The UK economy ground to a halt in the three months leading up to the end of October, official data show. The political parties competing in Thursday’s high-stakes general election are promising to fix that — but the impact of their policies is far from certain.
“It’s impossible to say, under any serious economic model, under which party’s manifesto the economy would do better,” Paul Johnson, director of the nonpartisan Institute for Fiscal Studies, recently told reporters.
This has a lot to do with the complex choice voters face. Should the Conservatives and Prime Minister Boris Johnson win a majority, the United Kingdom is expected to push ahead with a “hard” Brexit deal that could harm the economy. Johnson has also sworn to negotiate a detailed agreement on future terms of the United Kingdom’s relationship with the European Union in just one year. If he can’t get a deal in time, Britain would face significant new trade barriers with its largest export market.
The alternative is even more alarming for some businesses and investors. Jeremy Corbyn’s Labour Party has promised to raise corporate taxes, empower unions and give 10% of companies’ shares to their workers. A Corbyn government would also nationalize key utilities, including water, energy infrastructure, railways and broadband. In the eyes of the business community, those plans offset the party’s well-received pledge to give UK citizens a chance to cancel Brexit.
“If there were a Labour-led government, you get the potential positive from its Brexit policies, but you get the negatives from its very anti-business policies,” said Ruth Gregory, UK economist at Capital Economics.
Here’s where the Conservatives and Labour stand on top issues affecting business and the economy.
Boris Johnson’s Conservative Party
- Taxes: The Conservatives have pledged not to raise income tax rates. They have also vowed to cancel a corporate tax cut scheduled for 2020 that would have lowered the rate businesses pay to 17% from 19%. Under the Conservatives’ plans, taxes will rise £3 billion ($4 billion) by fiscal year 2023, according to IFS.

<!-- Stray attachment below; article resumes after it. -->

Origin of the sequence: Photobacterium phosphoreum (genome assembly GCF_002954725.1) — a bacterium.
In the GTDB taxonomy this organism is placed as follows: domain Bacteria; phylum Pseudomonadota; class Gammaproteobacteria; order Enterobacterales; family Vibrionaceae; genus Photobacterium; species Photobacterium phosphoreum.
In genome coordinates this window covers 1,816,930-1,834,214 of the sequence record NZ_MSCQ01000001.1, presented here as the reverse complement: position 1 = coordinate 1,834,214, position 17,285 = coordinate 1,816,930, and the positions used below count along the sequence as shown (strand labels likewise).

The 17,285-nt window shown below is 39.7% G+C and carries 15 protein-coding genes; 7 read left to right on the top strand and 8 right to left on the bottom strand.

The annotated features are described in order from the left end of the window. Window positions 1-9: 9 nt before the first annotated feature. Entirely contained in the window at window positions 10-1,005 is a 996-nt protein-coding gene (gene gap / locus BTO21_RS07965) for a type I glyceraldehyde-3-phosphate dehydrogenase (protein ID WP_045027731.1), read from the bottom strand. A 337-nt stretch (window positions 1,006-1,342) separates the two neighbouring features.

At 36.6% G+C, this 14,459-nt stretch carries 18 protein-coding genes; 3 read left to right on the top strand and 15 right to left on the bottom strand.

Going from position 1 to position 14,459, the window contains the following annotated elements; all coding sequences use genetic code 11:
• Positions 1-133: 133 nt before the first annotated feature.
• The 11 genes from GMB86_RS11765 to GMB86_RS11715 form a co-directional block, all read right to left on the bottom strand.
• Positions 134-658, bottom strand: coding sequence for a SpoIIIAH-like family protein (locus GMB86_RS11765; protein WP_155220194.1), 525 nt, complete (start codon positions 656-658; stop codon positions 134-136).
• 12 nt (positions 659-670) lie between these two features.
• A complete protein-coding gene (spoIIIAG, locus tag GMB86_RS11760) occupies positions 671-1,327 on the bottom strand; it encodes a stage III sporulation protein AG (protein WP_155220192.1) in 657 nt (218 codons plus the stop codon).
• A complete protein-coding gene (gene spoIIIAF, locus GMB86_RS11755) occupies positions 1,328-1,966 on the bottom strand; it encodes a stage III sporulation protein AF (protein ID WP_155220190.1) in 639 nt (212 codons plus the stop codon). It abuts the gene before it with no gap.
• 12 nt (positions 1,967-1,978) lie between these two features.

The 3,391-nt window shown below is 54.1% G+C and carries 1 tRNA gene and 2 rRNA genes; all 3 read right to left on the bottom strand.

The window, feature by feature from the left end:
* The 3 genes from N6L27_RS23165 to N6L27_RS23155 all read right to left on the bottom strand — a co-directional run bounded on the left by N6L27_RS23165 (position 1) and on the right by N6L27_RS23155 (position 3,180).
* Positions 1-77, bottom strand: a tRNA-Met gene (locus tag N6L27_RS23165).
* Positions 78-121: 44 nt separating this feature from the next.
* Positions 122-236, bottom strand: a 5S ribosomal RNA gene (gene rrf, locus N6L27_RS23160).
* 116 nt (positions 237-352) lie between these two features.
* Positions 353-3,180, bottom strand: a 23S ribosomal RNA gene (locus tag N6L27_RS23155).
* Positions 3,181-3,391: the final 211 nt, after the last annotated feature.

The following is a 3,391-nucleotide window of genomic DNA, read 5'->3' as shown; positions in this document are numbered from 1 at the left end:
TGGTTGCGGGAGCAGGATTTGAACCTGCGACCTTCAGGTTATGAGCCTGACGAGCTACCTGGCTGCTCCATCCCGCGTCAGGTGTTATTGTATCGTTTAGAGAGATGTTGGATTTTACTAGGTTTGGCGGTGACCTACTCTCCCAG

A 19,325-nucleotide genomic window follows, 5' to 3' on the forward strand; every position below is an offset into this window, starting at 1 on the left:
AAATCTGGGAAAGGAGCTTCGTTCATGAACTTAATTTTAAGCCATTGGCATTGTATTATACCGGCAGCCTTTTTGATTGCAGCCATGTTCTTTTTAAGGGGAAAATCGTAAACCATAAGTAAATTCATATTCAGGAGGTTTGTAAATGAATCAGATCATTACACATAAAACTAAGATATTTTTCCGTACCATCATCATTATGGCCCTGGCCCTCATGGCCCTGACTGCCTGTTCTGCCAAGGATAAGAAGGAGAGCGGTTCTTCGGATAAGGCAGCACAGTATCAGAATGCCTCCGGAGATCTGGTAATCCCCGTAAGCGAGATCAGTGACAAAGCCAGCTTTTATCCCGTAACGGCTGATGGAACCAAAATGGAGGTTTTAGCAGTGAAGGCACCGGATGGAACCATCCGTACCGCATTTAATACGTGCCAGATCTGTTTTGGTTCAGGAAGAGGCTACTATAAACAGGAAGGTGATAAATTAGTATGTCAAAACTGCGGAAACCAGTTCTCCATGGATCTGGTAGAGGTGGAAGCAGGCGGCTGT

- Spending: The party would increase day-to-day spending on public services by £3 billion ($4 billion) above current plans by fiscal year 2023 and boost outlays for longer-term projects by £8 billion ($10.5 billion), per IFS. The Conservatives are pledging to spend more on the National Health Service, to increase funding for schools and to hire more police officers.
- Brexit: The Conservatives have committed to “get Brexit done.” That means pushing the agreement Johnson negotiated with the European Union through parliament so the country can leave by January 31. The structural changes caused by Johnson’s deal are expected to diminish the country’s economic prospects over the longer run. Johnson has also vowed not to extend a December 2020 deadline to define the terms of Britain’s new relationship with the bloc. That raises the risk that the United Kingdom could be left without an agreement to protect trade.
Jeremy Corbyn’s Labour Party
- Taxes: Labour is proposing £78 billion ($103 billion) in tax rises by fiscal year 2023, according to IFS. The party has pledged to increase income taxes for those earning more than £80,000 ($105,300) a year. It would also raise the corporate tax rate to 26% from 19%, and impose a tax on financial transactions. Additionally, Labour would raise taxes on capital gains and dividends.
- Spending: The party would increase day-to-day spending on public services by £98 billion ($129 billion) by fiscal year 2023, per IFS. That includes pay hikes for public sector workers, abolishing university tuition fees, raising funding for the National Health Service and rolling out free prescriptions. Investment in longer-term projects, such as a green infrastructure program and building new hospitals and schools, would double to £55 billion ($72 billion) per year.
- Business policies: Labour would mandate that one-third of corporate board seats be reserved for worker representatives who would have a say on executive compensation. It also would require large companies to set up “Inclusive Ownership Funds,” allowing for up to 10% of the company to be controlled by employees, who would receive dividend payments.
- Labor policies: Labour has pledged to achieve an average 32-hour workweek within a decade, and to expand collective bargaining by sector across the economy, increasing the number of Britons whose pay would be negotiated in talks between unions and management. It would also raise the minimum wage to £10 ($13) an hour.
- Brexit: Labour wants to strike a new exit deal with the European Union that would maintain a closer relationship with the bloc than proposed by the Conservatives. The party would then put that agreement up for a public vote against the alternative of stopping Brexit altogether.